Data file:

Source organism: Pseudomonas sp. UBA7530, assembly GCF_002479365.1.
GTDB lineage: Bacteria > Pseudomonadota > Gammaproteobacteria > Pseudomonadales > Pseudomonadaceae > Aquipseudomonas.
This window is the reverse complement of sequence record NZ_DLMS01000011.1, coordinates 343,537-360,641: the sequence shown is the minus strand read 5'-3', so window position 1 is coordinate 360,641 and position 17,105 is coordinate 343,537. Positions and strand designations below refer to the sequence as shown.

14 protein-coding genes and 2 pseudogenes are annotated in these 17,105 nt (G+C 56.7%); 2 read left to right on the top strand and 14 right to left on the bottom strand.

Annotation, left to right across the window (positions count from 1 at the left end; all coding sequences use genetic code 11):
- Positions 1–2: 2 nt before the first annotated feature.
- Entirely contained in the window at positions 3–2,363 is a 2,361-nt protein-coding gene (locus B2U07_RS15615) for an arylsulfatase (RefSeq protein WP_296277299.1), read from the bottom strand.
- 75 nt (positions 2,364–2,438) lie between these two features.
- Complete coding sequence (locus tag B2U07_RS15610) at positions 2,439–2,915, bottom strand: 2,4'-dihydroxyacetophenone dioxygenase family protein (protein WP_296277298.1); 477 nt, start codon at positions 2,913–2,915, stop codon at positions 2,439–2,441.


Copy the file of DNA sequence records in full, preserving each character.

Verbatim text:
Source organism: Pseudomonas sp. UBA7530, assembly GCF_002479365.1.
GTDB lineage: Bacteria > Pseudomonadota > Gammaproteobacteria > Pseudomonadales > Pseudomonadaceae > Aquipseudomonas.
This window is the reverse complement of sequence record NZ_DLMS01000011.1, coordinates 343,537-360,641: the sequence shown is the minus strand read 5'-3', so window position 1 is coordinate 360,641 and position 17,105 is coordinate 343,537. Positions and strand designations below refer to the sequence as shown.

14 protein-coding genes and 2 pseudogenes are annotated in these 17,105 nt (G+C 56.7%); 2 read left to right on the top strand and 14 right to left on the bottom strand.

Annotation, left to right across the window (positions count from 1 at the left end; all coding sequences use genetic code 11):
- Positions 1–2: 2 nt before the first annotated feature.
- Entirely contained in the window at positions 3–2,363 is a 2,361-nt protein-coding gene (locus B2U07_RS15615) for an arylsulfatase (RefSeq protein WP_296277299.1), read from the bottom strand.
- 75 nt (positions 2,364–2,438) lie between these two features.
- Complete coding sequence (locus tag B2U07_RS15610) at positions 2,439–2,915, bottom strand: 2,4'-dihydroxyacetophenone dioxygenase family protein (protein WP_296277298.1); 477 nt, start codon at positions 2,913–2,915, stop codon at positions 2,439–2,441.